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How to Deal With Digital Overload

digital overload; lots of technology and wires

How do you start your morning? Do you check your phone for the latest game scores or to see if there are any Facebook posts you need to like? Do you scroll Instagram or catch up on texts and emails that may have come in overnight? Maybe you just turn on the TV for a little background noise or to listen to the latest news. Perhaps you spend a few quiet moments taking in deep breaths or some other meditative activity.

When you have a day off do you spend it catching up on email messages or Facebook feed or binging the latest Netflix series or doing something like playing a local sight see-er?

If you find yourself with a spare five or ten minutes, do you watch a funny YouTube video or do you take a walk or stretch or knock something off of your to-do list? Or are you responding to this question with "Hah! I wish I had five or ten spare minutes!"

Undoubtedly, our digital and electronic lives have expanded substantially. In the 1970s, families probably had a single TV in the living room. Now, most households have several TVs, monitors, iPads, Kindles, phones. There are millions of apps available to us In the US, adults spend an average of approximately four hours a day connected to our mobile devices.

Ask yourself these questions:

  • Do I get to spend enough time with my friends and my family?

  • Do I take some downtime or quiet time each day?

  • Do I move from my desk or spend time outside in nature?

  • Do I get to nurture hobbies and activities that bring me joy?

If you find that you aren't spending as much time in your non-digital world as you would like, these strategies may help you:

Bring awareness to how you spend your time

Take a guess as to how much time you spend on your phone. Now use your phone's built-in usage tracking app or a program like Rescue Time. The goal is to bring awareness to how you are spending your time, As you do this, be kind to yourself and say "how fascinating" rather than things like "I can't believe how much time I spent watching YouTube videos".

After you bring awareness to how you are using your phone, ask yourself these questions:

when do I reach for my phone? Is it a certain place or a time of day or when I transition between activities? You will start to see patterns emerge.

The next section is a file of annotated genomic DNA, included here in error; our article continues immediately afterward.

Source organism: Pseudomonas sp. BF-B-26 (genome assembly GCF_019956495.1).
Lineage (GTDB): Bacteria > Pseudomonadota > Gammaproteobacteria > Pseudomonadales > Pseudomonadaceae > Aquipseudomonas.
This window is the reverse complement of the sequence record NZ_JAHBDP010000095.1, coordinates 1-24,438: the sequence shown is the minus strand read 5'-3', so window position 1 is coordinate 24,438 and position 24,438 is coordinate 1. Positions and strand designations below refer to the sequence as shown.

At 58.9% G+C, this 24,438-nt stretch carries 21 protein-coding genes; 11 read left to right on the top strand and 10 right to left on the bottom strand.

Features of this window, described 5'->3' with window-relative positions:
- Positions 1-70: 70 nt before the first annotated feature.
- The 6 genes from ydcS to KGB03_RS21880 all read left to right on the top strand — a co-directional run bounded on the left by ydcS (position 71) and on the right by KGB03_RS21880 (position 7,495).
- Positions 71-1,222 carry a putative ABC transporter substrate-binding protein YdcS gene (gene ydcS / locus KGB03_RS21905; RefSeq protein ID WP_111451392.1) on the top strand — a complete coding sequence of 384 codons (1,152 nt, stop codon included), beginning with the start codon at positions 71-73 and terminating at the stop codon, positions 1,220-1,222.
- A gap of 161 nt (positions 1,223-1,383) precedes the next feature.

Move your phone away from your bed at night

Once you bring awareness to your patterns of phone usage, create some friction to using it. I used to keep my phone charger on my nightstand and told myself it was so my kids, sister, parents (whomever) could get a hold of me in case of emergency. Now, I keep it on a charger across the room and have told my family that I don't check it after 8 PM. If they need me or just want to talk, they can call me. I also have most of my sound notifications turned off. I sleep a lot better now!

Surf the urge

When you find yourself reaching for your phone during your spare moments, try to resist the urge to check your phone. There is research that suggests that urges such as this fade after about 10 minutes. Tell yourself that it is fine to check it, just not right now. Nir Ayal, the author of the book Indistrctable, uses the mental image of an urge as an "internal wave of discomfort" that you are surfing. Waves naturally subside, and so will the urge.

Tame your digital consumption

Try moving your social media apps to a folder on your phone and move it from your home screen. If you have digital content you follow (articles, authors, videos), set a specific time of day and identify the amount of time you will spend on it.

I love the latest and greatest app, especially if I think it can make me more efficient! And technology has provided wonderful breakthroughs in the quality of our lives. Truthfully, though, there are very few of us (including me) who have to be constantly engaged with our devices. It's become a habit (and that is changeable)!


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